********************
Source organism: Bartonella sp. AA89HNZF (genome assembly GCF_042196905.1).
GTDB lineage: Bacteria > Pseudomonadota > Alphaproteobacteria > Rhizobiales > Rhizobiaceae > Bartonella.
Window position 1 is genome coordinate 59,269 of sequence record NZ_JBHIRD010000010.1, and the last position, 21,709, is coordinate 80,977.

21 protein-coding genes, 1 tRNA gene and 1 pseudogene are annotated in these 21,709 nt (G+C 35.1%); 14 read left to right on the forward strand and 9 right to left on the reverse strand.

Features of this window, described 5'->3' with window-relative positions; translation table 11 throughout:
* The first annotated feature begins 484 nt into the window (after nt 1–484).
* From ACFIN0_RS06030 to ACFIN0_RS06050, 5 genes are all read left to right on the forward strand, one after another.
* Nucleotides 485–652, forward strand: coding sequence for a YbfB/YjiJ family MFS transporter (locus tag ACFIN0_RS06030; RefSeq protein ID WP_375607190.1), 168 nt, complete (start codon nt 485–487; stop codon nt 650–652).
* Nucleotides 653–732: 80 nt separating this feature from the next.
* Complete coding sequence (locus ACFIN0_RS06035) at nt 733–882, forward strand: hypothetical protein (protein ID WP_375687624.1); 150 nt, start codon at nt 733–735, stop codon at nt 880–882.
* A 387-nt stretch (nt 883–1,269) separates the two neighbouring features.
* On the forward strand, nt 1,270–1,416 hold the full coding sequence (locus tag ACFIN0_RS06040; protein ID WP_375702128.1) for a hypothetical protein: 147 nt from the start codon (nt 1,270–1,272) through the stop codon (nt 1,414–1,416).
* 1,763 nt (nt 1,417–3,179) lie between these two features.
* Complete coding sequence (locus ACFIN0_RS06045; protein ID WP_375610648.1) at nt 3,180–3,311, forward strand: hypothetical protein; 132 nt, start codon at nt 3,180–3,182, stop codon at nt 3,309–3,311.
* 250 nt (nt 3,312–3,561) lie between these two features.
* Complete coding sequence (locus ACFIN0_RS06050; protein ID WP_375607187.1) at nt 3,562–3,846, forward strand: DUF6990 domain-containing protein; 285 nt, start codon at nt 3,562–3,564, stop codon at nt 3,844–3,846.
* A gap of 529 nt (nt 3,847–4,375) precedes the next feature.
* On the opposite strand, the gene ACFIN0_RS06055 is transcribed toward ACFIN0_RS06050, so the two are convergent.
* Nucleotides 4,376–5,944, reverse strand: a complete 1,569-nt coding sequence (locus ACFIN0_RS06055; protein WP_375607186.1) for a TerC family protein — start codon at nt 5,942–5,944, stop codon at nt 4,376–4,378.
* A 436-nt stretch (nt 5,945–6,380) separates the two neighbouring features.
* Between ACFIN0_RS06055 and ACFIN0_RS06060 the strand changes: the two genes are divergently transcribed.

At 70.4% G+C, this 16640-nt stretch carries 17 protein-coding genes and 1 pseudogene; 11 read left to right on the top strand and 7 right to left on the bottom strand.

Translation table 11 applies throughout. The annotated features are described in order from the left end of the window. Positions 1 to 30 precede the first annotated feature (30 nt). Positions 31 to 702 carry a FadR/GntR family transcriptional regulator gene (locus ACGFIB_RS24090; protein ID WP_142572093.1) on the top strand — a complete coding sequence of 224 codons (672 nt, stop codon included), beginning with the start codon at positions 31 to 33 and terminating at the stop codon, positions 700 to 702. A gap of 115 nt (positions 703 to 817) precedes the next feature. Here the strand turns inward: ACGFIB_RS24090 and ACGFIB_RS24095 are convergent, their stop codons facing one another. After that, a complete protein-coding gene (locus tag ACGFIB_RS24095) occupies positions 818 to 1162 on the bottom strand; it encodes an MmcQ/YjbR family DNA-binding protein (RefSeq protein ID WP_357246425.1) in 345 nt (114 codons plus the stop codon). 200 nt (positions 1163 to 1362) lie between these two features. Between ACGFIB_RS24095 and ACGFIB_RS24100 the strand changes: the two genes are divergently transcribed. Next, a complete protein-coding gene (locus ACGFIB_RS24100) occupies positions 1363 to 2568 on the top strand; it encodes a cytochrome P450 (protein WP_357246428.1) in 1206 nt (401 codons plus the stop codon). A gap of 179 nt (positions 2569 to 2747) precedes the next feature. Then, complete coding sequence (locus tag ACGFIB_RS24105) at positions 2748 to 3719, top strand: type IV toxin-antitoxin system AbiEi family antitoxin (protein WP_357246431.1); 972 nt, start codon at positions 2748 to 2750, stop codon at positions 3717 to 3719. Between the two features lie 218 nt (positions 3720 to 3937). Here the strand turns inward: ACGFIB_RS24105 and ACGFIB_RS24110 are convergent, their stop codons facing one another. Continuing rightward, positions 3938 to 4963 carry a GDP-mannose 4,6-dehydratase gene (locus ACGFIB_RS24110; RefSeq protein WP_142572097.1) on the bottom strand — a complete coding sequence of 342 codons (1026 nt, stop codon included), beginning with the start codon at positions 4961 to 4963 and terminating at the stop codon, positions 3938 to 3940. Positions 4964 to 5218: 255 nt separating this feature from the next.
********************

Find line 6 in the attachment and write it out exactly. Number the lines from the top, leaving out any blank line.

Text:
* The first annotated feature begins 484 nt into the window (after nt 1–484).